Point Blue Conservation Science: Monthly Banding Summary, February 2019
April 23, 2019
This summary was compiled by Point Blue’s Palomarin banding interns Sarah Fensore and Nick Liadis with help from Mark Dettling, Banding Supervisor.
About Point Blue: Our mission is to conserve birds, other wildlife, and ecosystems through science, partnerships, and outreach.
Our Vision: Because of the collaborative climate-smart conservation work we do today, healthy ecosystems will continue to sustain thriving wildlife and human communities well into the future.
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Exciting Captures and Observations:
We caught some of our first glimpses of spring in the month of February. The Arroyo Willows were beginning to flower at our offsite banding station Pine Gulch (in the Bolinas Lagoon Open Space Preserve) in addition to other plants such as Douglas Iris and Pink-flowering Currant around Palomarin. We monitor the changing phenophases (e.g. flowering or fruiting) of a number of plants at our study sites, as they are important resources for birds. These seasonal changes in vegetation helped to welcome our earliest migrants—Allen’s and Rufous Hummingbirds—which along with a few other species, constitute the hummingbirds in the genus Selasphorus. Combinations of both cold and mild nights, long periods of rain, and occasional sunshine created the many variations of spring that the region has to offer.
Our highlight captures this month indicate the diversity of habitat that define the landscape around the field station. In the last twenty or so years, the Palomarin Field Station has seen a relatively rapid succession from mainly coastal shrub to a mix of Douglas-fir forest and coastal scrub. The landscape is at a point right now where we are lucky enough to benefit from the diversity of habitats – the remaining coastal scrub as well as the encroaching Douglas-fir forest and the edge of riparian forest along the Arroyo Hondo. These differing habitats interface throughout Palomarin, where some of our mist nets are placed well within these zones and others along the boundaries between them. The Blue-gray Gnatcatcher prefers the openness of the coastal scrub while the Hermit Thrush the forest floor within the Douglas-fir and riparian forests. Birds like the Sharp-shinned Hawk, Spotted Towhee, and Steller’s Jay can be seen frequently throughout all these habitats.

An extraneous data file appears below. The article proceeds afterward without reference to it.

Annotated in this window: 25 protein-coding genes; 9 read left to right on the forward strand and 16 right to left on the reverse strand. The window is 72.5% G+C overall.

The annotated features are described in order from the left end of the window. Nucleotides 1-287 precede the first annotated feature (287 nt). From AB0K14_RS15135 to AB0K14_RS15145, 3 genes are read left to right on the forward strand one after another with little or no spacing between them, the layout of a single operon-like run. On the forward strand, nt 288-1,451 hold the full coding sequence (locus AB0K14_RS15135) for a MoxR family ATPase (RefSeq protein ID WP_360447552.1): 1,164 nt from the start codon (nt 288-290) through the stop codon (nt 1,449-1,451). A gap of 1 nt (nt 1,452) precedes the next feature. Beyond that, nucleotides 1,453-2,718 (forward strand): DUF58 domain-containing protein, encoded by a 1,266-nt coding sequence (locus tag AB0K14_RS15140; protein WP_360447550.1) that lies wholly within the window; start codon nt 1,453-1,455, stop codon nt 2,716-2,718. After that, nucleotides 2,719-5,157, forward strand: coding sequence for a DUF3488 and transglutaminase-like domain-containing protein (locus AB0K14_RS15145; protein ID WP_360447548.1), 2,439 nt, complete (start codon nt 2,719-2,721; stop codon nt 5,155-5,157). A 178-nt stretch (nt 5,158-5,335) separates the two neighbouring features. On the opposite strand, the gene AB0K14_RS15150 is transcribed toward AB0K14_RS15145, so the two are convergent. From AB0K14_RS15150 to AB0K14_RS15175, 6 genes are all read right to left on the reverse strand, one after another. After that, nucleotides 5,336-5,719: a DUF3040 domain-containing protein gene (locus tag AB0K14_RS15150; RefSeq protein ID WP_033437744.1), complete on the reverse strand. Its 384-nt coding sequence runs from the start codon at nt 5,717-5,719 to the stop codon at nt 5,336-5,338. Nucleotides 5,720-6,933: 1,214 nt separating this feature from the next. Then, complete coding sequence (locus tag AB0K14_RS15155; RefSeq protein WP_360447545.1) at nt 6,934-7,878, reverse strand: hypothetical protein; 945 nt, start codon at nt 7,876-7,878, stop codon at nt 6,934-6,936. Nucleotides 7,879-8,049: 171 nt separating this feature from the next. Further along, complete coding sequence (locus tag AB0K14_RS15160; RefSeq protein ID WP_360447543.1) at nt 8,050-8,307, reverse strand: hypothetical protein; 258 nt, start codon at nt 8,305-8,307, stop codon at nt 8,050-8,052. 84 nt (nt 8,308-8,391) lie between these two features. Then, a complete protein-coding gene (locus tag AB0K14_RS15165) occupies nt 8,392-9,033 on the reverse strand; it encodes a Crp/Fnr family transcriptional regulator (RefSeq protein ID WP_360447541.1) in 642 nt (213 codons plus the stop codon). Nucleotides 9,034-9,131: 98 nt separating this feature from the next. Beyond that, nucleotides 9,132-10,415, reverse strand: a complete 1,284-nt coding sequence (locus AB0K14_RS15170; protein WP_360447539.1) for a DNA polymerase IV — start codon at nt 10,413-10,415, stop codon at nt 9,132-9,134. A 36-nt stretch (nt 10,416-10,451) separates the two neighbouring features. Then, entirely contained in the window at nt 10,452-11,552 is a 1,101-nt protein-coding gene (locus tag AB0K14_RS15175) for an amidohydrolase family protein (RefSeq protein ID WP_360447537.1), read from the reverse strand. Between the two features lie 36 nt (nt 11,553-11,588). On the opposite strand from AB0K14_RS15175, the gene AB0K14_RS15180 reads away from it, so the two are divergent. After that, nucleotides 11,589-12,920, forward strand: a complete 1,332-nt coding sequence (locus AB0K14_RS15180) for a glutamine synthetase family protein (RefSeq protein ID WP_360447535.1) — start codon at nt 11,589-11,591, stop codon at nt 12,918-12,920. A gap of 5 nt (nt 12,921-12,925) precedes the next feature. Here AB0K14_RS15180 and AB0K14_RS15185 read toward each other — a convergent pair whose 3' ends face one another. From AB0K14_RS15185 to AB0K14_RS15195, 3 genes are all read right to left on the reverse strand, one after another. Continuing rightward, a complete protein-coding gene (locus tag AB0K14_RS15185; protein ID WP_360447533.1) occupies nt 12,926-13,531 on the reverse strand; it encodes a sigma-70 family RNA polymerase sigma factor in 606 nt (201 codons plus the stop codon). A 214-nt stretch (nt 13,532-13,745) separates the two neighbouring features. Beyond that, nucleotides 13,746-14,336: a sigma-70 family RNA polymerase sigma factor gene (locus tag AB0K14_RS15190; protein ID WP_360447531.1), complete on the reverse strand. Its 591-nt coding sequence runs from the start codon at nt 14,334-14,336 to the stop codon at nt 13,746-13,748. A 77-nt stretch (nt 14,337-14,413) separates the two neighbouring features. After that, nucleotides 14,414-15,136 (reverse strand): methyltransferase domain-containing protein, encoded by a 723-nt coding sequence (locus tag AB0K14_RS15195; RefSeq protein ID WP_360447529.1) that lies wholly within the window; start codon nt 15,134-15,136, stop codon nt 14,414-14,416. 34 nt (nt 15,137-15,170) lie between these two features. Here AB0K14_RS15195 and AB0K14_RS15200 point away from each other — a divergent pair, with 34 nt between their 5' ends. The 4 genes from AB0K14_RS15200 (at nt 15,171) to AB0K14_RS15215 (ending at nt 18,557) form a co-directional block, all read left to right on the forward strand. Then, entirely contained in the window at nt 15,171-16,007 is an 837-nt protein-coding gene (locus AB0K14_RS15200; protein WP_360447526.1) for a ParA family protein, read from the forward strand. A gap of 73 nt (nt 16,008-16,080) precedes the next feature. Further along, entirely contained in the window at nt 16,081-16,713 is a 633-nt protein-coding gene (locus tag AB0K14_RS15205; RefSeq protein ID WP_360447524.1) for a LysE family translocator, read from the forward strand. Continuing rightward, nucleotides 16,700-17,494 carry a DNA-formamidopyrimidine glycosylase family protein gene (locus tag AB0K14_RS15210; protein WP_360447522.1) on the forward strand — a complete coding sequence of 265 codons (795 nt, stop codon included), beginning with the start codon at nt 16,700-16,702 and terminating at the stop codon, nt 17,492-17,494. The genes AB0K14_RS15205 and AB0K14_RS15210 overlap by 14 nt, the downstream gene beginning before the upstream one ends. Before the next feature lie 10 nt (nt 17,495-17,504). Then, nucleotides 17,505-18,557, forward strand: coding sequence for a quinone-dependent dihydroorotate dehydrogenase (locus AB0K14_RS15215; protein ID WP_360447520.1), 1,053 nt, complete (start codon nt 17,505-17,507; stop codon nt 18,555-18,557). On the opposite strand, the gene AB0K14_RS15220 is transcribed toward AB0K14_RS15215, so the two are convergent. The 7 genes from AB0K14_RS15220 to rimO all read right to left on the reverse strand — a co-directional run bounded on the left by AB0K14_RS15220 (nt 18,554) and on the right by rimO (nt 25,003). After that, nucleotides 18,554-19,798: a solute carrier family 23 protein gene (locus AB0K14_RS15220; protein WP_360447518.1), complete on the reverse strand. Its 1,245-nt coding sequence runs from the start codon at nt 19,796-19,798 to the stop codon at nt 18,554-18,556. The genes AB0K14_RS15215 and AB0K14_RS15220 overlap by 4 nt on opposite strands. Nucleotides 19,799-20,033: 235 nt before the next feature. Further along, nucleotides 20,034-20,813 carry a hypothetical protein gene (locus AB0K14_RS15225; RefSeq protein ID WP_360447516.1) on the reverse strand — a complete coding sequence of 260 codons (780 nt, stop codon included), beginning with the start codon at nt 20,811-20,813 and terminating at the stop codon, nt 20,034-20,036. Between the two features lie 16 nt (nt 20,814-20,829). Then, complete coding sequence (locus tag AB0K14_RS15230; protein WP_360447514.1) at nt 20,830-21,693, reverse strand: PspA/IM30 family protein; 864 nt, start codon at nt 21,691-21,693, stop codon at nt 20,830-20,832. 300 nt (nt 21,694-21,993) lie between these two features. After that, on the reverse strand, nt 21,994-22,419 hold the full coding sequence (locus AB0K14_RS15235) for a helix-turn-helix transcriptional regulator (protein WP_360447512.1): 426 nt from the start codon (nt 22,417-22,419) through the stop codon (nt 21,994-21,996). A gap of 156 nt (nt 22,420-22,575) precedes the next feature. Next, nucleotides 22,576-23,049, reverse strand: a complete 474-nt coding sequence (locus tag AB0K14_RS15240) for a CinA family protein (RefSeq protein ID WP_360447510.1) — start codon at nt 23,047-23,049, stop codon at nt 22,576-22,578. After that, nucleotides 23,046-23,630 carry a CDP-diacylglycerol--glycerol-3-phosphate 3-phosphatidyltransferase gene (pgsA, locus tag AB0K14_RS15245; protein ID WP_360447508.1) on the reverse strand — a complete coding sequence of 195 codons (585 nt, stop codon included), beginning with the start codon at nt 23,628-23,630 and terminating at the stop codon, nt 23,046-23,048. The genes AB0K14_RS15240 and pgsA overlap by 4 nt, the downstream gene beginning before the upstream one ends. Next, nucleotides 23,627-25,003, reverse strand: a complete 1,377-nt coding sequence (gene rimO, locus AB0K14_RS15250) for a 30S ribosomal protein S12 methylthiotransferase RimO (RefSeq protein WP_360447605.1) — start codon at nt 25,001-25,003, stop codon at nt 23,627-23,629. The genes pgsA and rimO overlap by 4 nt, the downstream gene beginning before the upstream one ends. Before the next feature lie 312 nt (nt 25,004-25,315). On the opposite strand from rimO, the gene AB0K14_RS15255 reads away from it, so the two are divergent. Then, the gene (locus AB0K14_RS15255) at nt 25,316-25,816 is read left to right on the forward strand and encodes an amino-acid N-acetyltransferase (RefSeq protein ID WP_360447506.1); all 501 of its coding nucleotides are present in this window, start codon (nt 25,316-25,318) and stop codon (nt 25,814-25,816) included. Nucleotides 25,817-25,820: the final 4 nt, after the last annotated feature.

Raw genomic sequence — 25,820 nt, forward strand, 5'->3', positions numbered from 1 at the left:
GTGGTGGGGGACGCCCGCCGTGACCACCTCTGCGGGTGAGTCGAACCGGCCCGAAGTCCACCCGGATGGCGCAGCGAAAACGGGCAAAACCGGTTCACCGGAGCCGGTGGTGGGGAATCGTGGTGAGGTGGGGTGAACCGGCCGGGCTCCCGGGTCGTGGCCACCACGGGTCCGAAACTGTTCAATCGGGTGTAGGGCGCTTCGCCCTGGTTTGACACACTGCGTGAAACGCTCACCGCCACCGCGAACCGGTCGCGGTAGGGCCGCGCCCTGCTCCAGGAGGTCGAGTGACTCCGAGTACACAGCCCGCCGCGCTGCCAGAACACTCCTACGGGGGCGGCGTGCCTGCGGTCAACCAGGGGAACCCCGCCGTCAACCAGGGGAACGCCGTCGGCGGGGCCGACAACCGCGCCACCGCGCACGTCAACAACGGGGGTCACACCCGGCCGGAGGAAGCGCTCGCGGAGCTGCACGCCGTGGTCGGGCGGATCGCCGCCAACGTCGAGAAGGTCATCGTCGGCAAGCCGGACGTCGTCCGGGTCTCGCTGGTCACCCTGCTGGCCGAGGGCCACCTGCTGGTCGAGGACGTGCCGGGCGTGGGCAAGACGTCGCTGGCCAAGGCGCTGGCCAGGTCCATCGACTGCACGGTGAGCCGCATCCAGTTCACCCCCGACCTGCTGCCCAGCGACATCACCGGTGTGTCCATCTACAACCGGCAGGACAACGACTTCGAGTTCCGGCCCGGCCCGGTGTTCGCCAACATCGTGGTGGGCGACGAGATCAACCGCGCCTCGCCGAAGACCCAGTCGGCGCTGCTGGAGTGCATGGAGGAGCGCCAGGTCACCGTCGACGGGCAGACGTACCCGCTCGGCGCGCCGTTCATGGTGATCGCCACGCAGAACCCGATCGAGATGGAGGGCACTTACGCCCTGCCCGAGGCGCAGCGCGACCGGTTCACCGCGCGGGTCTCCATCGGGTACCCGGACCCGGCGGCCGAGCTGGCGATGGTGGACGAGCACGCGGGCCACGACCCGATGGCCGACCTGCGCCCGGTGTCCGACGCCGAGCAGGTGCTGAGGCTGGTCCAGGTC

Let’s Do the Numbers:
In 15 days (1291.94 hours) of mist-netting at Palomarin in February, we captured 75 new birds and recaptured 119 previously banded birds. A total of 194 birds of 21 species were caught. Approximately 13 birds were caught per banding day.
At Pine Gulch, the other West Marin banding site we operated this month, we captured 10 new birds and recaptured 19 previously banded birds. A total of 29 birds of 12 species were caught over 1 banding day in February (53 net hours). The weather in February was challenging and while we would normally band at this site three times, we were only able get one full day of banding in this year.
The highest capture rate at Palomarin was on February 12th with 34 birds.
At Palomarin the highest numbers were captured for the following species: Ruby-crowned Kinglet (95), Townsend’s Warbler (31), Oregon Junco (13), and Pacific Wren (8).
At the off-site, the highest numbers of captures by species were: Common Yellowthroat (5), Ruby-crowned Kinglet (4), and Song Sparrow (4).
About these Summaries:
In an effort to share our science with the public, Point Blue interns and staff at our Palomarin Field Station (Palomarin or “Palo”) in Point Reyes National Seashore near Bolinas, CA produce these monthly bird-banding summaries. Our science interns create these summaries as part of their science outreach training.
Our Palomarin Field Station is open to the public. Consider visiting us! Learn how by visiting our mist-netting demonstrations web page.